As Zvi said, this deck is about probabilities. That means playing the deck to win as quickly as possible is not optimizing your chances, if you don’t have to. If your opponent isn’t going to affect your game plan next turn, then waiting a turn is certainly a good decision if you thereby increase your chance of winning. If you know how fast the other decks are and are familiar with their basic game plan, you’ll know how long you can wait before you go off. Ideally, you want to combo out the turn before they’d win.
I’d like to address a few more aspects of game play and re-emphasize some points I’ve already made. Try and view this deck as a plane on a runway. Once you’re off, you get a Bernoulli effect lifting you off the ground so that you get more lift than you had to work for. The trick is not getting stalled on the runway. That’s why Desire and Returns are so key to this deck and so much more important than Meditate: because each of them gives you access to a tremendous amount of resources.
The most difficult decision with this deck, then, is figuring out when to fly off the runway. Timing is absolutely critical. Do not think that you have to go off as soon as possible. While you may be able to, you may also stall out unnecessarily when waiting one turn would have cost you nothing. Hopefully, the rest of the article will provide some insights where simply listing when to go for it and when not to wouldn’t.
How To Mulligan
In Extended, just like Type One, mulliganing is an art. As matches get faster, you must rely less on the draw step and on library manipulation to optimize your hand. This is one of the reasons (as I will explain at the end of the article), that I feel consistency among the most powerful decks is so important. Fortunately, I feel that this deck is rather consistent in the spells it draws.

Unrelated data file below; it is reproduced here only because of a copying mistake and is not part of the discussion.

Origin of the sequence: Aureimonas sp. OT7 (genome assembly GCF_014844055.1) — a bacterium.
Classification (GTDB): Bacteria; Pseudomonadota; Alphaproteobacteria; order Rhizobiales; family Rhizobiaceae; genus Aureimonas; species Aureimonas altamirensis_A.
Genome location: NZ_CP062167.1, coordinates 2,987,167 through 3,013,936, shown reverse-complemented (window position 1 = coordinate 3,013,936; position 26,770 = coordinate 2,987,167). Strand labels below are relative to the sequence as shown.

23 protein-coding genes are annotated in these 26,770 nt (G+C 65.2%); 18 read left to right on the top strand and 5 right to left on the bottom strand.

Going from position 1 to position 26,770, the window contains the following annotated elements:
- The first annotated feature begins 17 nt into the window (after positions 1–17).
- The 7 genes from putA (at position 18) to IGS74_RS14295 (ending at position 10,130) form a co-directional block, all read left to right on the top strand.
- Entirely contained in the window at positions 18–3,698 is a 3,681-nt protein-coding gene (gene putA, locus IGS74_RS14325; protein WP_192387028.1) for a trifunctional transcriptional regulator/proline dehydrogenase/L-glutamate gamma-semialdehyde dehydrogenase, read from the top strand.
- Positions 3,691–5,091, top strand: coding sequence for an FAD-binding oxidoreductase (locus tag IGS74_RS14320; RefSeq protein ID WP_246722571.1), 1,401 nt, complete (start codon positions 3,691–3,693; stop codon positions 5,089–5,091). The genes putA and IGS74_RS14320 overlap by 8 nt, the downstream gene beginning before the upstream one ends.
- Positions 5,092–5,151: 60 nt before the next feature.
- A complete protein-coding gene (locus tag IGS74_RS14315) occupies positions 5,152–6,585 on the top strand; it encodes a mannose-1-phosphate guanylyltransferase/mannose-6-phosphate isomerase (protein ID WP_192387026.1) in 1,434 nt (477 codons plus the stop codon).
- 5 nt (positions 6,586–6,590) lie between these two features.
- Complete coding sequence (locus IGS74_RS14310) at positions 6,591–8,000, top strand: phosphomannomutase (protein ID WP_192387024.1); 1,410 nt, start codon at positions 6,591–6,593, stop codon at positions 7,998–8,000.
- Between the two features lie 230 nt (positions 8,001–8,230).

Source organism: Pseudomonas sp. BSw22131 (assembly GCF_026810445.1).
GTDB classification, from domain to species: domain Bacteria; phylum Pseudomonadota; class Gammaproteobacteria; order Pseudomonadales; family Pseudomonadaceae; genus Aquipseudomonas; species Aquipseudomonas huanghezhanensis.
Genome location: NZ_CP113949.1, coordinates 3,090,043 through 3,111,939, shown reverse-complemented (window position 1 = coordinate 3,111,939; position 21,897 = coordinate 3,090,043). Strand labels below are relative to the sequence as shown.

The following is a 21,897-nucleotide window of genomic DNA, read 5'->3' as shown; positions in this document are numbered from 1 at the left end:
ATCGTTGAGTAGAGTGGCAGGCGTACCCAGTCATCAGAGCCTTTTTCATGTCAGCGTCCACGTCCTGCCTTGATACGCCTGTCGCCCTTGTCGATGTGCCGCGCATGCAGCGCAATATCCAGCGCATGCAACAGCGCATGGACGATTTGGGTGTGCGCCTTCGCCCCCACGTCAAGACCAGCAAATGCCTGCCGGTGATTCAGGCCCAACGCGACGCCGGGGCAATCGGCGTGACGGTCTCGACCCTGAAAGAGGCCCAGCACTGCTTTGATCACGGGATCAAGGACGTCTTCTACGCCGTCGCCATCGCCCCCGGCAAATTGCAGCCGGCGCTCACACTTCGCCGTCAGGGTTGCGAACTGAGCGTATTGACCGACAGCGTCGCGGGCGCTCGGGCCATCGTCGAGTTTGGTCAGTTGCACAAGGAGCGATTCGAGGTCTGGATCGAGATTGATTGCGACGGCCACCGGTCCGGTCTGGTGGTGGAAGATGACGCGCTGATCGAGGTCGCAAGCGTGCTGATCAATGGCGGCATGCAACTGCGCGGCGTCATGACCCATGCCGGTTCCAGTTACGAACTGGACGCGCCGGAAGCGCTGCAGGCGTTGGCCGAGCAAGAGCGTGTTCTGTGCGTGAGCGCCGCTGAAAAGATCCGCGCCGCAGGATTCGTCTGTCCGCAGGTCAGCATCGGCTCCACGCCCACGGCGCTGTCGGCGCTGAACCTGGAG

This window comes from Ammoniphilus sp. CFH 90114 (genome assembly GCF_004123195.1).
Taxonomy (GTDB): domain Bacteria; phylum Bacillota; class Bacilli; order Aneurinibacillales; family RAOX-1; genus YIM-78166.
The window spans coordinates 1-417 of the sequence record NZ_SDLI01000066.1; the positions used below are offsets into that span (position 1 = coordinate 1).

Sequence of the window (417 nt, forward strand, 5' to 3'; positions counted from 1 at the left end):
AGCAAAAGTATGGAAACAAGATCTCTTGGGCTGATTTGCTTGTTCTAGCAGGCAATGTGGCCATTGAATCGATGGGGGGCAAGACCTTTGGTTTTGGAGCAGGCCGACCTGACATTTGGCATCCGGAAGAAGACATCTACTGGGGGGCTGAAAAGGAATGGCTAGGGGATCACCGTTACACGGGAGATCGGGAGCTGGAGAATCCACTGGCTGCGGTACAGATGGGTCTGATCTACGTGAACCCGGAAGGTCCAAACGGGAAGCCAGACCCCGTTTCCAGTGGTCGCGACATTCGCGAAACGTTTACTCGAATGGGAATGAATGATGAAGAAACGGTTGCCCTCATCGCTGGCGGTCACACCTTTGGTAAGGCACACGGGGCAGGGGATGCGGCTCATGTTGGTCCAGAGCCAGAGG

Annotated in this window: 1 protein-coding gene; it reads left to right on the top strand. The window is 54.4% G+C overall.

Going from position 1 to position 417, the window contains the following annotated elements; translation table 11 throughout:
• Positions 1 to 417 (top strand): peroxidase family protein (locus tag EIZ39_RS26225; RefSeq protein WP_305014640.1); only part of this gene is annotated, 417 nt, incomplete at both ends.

The nature of the deck is simply that the combination of spells it needs to get the”good” draw is rather fluid. While this deck isn’t the most redundant deck in the format, there is a certain level of redundancy because of the multiplicity of Twiddle effects, and high number of very solid business spells. Redundancy doesn’t mean consistent though. The spell base is surprisingly consistent because of the power of the business spells and the high number of key components. The consistency problems of this deck more frequently center around the mana.
Brainstorm is a great fixer. It helps smooth mana and optimize spells. Unfortunately, Brainstorm is not optimized in this deck either. The reason, quite frankly, is that one half of your Blue mana producing lands come into play tapped. This is made worse by the fact that you almost always want to lead with the Skerry unless you have something more broken, because you want to untap and be able to use it on the following turn – even if you have a Seat in hand. The alternative is to play a turn 1 Chrome Mox imprinting a Blue spell in order to cast the Brainstorm. But generally, you only want to do that when you a) are going to cast Tinker or an equally good spell, or b) are planning on going off and thus want to up your Storm count.
So, effective mulliganing has several layers. The first part is recognizing the difference between playing first and drawing. Just because you are trying to combo out, doesn’t mean that this is merely goldfishing. Post sideboard, the opponent may bring in cards that force you to pay attention. It seems to me that you are going to mulligan something in the range of an average of once every game and a half. If you are drawing, you can be slightly more aggressive in your mulliganing, because you are going to have access to one more card than you would otherwise.
The second key point, as alluded to above, is to make sure your mana isn’t crappy. This deck has really two mana requirements – and two stringent ones at that. The first is quantity and the second is quality. This deck needs to have a Blue mana source, while it also wants to have a high mana quantity. The single biggest factor leading to mulligans is the fact that this deck has only fourteen lands. Slightly under half of them do not even produce Blue – and it may well be that you just can’t keep a hand without a Blue source – something which is usually the case. I’d say that this accounts for a rather large percentage of my mulligans.